Thursday, May 17, 2012

Becoming Viral wrote an article titled “The 10 Most Satisfying Cases of Hecklers Getting Destroyed”. I was ranked number 5. Patton Oswalt, Jamie Kennedy and Bill Burr were also included in the list. Needless to say, I was in some very good company. I found out about the article the way anyone finds out about anything these days: on Facebook. I woke up to multiple postings of the link on my page. People congratulated me. There were 50 new subscribers to my YouTube page, along with a few dozen new comments on the clip.

The clip is a time capsule in many ways. It’s from around 2008. There are plenty of Bush jokes, and comments on the stupidity of the Iraq war. I’m skinny, have long hair, and was probably at the height of my abilities as a ‘comic who riffs’. I posted the clip five years ago, and it slowly accumulated about 300,000 views over the years. (Thanks mostly to hard-core comedy fans and insomniacs.) The clip also brought in a little bit of money, thanks to Google's AdSense program. It also got me offers for some gigs, but those were mostly in England. It would be cool if I could do those, but traveling to England for a one-night gig probably wouldn't be too wise. There the clip sat, and that was that.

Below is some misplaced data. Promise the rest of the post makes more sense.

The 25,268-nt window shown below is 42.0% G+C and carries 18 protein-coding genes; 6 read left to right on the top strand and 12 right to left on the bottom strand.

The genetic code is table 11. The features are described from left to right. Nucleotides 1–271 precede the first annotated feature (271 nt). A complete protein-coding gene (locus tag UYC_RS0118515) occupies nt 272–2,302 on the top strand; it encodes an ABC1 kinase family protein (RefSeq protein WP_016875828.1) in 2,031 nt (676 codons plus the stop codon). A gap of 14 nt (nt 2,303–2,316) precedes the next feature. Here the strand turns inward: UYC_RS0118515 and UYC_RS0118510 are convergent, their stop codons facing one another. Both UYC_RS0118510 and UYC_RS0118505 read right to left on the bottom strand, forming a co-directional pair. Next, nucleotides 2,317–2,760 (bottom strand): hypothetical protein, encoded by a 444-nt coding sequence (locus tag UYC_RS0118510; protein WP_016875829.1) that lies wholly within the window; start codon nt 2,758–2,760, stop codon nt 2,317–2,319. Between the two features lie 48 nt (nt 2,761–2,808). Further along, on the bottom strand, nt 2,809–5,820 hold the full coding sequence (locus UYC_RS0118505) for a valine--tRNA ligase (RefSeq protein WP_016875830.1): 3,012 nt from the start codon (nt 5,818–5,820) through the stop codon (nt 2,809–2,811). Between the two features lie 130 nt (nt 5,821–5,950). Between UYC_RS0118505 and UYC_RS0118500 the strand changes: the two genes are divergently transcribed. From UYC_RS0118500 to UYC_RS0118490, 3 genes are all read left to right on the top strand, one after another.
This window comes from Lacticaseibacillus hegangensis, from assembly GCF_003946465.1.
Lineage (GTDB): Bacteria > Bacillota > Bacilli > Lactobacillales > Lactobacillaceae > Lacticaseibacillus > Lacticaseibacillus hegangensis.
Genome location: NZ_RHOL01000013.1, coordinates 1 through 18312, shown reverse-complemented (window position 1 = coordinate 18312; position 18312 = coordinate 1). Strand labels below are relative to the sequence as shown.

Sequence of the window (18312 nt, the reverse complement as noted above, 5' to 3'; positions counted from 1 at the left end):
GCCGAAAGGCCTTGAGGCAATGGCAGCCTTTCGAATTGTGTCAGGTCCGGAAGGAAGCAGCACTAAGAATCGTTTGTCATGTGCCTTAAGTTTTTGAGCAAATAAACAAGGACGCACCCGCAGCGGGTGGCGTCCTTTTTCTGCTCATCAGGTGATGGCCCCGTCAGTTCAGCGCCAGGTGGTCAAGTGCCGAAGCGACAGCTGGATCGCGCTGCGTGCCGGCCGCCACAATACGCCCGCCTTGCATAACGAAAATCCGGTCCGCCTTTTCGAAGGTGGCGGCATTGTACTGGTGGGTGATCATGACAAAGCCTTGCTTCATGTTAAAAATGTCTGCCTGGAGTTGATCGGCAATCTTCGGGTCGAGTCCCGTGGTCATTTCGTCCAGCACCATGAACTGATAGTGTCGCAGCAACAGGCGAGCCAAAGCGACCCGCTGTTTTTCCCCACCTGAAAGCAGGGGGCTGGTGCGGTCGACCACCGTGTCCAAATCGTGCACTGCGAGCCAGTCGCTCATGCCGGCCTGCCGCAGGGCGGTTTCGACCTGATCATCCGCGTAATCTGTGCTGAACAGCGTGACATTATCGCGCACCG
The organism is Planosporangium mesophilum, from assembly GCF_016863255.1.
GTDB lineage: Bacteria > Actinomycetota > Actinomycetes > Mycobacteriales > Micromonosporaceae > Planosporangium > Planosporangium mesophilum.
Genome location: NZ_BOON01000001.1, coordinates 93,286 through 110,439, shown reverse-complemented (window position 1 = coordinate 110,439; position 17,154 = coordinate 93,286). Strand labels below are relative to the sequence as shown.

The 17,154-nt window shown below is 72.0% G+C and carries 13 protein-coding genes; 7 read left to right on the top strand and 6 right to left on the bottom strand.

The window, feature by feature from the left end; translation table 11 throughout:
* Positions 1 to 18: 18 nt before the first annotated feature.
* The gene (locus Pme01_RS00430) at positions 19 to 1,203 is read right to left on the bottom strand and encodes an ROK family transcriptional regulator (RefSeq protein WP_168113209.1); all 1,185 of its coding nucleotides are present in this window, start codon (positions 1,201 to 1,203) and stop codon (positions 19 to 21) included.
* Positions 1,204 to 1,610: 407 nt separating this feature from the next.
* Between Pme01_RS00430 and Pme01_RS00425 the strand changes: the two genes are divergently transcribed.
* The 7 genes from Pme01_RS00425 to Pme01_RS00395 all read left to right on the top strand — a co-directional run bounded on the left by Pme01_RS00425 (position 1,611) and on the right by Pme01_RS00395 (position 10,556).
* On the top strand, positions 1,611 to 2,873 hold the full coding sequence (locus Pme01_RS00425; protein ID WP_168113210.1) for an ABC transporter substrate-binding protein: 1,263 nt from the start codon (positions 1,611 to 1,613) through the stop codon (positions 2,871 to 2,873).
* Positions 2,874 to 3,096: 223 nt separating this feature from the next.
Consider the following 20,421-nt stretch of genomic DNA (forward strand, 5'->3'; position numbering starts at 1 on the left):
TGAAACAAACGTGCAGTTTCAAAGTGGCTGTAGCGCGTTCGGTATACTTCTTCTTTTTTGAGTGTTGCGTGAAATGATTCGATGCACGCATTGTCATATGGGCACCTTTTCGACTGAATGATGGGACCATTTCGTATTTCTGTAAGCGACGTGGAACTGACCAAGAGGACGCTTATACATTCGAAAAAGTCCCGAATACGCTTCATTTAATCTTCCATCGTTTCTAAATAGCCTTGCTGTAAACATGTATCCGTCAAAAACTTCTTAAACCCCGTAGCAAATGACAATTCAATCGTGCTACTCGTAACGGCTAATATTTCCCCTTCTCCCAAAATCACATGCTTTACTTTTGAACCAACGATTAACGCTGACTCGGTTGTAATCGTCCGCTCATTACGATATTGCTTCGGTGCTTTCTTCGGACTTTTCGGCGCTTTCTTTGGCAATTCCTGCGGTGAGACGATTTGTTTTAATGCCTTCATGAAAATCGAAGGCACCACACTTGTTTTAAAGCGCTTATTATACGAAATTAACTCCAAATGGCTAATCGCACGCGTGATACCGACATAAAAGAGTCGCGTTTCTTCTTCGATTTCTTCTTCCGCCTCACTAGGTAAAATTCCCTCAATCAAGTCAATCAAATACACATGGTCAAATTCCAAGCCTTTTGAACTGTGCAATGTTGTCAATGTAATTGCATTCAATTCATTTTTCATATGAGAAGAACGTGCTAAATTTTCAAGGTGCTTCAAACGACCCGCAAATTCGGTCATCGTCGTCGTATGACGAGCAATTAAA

On the first day included me in that article, almost 25,000 new people saw the clip for the first time. OK, that’s impressive. I went to sleep that night pleasantly surprised, and sure it meant nothing more. When I woke up, I had hundreds of messages waiting for me from Facebook, email, and of course, YouTube. Overnight, another 25,000 people had watched the clip. One hundred new people became subscribers to my YouTube channel, and new fans popped up on Facebook. I had to turn my phone alerts off that day; it was beeping every time a comment came in from the digital ether.